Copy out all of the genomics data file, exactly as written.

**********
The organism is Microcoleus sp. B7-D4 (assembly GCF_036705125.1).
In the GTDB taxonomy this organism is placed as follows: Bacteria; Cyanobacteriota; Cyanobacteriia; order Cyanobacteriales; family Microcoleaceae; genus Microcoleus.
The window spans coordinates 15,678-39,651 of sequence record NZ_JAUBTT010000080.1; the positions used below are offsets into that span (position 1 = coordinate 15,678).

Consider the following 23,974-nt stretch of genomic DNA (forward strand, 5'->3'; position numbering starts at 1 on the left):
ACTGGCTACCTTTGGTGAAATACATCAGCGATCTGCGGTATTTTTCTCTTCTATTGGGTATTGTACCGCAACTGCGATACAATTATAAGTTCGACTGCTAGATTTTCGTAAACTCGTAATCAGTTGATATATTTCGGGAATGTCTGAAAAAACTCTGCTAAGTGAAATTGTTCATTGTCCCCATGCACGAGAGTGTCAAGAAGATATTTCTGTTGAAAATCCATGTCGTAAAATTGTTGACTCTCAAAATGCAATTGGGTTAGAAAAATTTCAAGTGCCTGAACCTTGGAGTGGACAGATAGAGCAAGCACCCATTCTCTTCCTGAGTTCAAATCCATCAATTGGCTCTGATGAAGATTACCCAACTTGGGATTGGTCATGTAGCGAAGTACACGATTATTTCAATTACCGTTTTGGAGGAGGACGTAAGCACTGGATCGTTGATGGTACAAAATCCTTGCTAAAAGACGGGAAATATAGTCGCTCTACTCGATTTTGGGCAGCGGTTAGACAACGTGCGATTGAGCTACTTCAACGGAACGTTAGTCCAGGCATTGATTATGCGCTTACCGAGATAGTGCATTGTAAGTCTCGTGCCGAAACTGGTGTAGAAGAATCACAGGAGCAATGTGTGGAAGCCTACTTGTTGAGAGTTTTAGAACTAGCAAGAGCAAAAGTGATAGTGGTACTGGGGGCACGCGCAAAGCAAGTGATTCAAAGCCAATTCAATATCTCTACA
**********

The organism is Microcoleus sp. B7-D4 (assembly GCF_036705125.1).
In the GTDB taxonomy this organism is placed as follows: Bacteria; Cyanobacteriota; Cyanobacteriia; order Cyanobacteriales; family Microcoleaceae; genus Microcoleus.
The window spans coordinates 15,678-39,651 of sequence record NZ_JAUBTT010000080.1; the positions used below are offsets into that span (position 1 = coordinate 15,678).

Consider the following 23,974-nt stretch of genomic DNA (forward strand, 5'->3'; position numbering starts at 1 on the left):
ACTGGCTACCTTTGGTGAAATACATCAGCGATCTGCGGTATTTTTCTCTTCTATTGGGTATTGTACCGCAACTGCGATACAATTATAAGTTCGACTGCTAGATTTTCGTAAACTCGTAATCAGTTGATATATTTCGGGAATGTCTGAAAAAACTCTGCTAAGTGAAATTGTTCATTGTCCCCATGCACGAGAGTGTCAAGAAGATATTTCTGTTGAAAATCCATGTCGTAAAATTGTTGACTCTCAAAATGCAATTGGGTTAGAAAAATTTCAAGTGCCTGAACCTTGGAGTGGACAGATAGAGCAAGCACCCATTCTCTTCCTGAGTTCAAATCCATCAATTGGCTCTGATGAAGATTACCCAACTTGGGATTGGTCATGTAGCGAAGTACACGATTATTTCAATTACCGTTTTGGAGGAGGACGTAAGCACTGGATCGTTGATGGTACAAAATCCTTGCTAAAAGACGGGAAATATAGTCGCTCTACTCGATTTTGGGCAGCGGTTAGACAACGTGCGATTGAGCTACTTCAACGGAACGTTAGTCCAGGCATTGATTATGCGCTTACCGAGATAGTGCATTGTAAGTCTCGTGCCGAAACTGGTGTAGAAGAATCACAGGAGCAATGTGTGGAAGCCTACTTGTTGAGAGTTTTAGAACTAGCAAGAGCAAAAGTGATAGTGGTACTGGGGGCACGCGCAAAGCAAGTGATTCAAAGCCAATTCAATATCTCTACA